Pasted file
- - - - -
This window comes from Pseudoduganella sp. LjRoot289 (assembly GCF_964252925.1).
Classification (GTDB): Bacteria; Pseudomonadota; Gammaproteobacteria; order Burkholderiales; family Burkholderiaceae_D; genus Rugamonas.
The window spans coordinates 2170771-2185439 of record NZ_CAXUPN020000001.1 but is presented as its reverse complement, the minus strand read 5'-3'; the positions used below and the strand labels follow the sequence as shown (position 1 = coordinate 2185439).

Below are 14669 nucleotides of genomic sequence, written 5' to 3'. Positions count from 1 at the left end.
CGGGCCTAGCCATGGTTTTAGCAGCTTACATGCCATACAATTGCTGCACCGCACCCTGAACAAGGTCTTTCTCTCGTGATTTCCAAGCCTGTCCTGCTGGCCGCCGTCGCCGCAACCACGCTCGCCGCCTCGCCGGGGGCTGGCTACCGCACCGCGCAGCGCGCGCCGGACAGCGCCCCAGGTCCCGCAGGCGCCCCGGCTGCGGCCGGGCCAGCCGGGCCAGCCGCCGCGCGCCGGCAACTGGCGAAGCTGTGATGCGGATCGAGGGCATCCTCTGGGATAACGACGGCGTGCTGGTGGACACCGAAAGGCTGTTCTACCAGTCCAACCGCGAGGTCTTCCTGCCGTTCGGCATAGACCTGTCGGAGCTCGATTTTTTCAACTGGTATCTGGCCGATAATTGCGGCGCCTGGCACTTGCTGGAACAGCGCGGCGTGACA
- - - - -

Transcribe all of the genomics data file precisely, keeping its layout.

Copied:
This window comes from Pseudoduganella sp. LjRoot289 (assembly GCF_964252925.1).
Classification (GTDB): Bacteria; Pseudomonadota; Gammaproteobacteria; order Burkholderiales; family Burkholderiaceae_D; genus Rugamonas.
The window spans coordinates 2170771-2185439 of record NZ_CAXUPN020000001.1 but is presented as its reverse complement, the minus strand read 5'-3'; the positions used below and the strand labels follow the sequence as shown (position 1 = coordinate 2185439).

Below are 14669 nucleotides of genomic sequence, written 5' to 3'. Positions count from 1 at the left end.
CGGGCCTAGCCATGGTTTTAGCAGCTTACATGCCATACAATTGCTGCACCGCACCCTGAACAAGGTCTTTCTCTCGTGATTTCCAAGCCTGTCCTGCTGGCCGCCGTCGCCGCAACCACGCTCGCCGCCTCGCCGGGGGCTGGCTACCGCACCGCGCAGCGCGCGCCGGACAGCGCCCCAGGTCCCGCAGGCGCCCCGGCTGCGGCCGGGCCAGCCGGGCCAGCCGCCGCGCGCCGGCAACTGGCGAAGCTGTGATGCGGATCGAGGGCATCCTCTGGGATAACGACGGCGTGCTGGTGGACACCGAAAGGCTGTTCTACCAGTCCAACCGCGAGGTCTTCCTGCCGTTCGGCATAGACCTGTCGGAGCTCGATTTTTTCAACTGGTATCTGGCCGATAATTGCGGCGCCTGGCACTTGCTGGAACAGCGCGGCGTGACA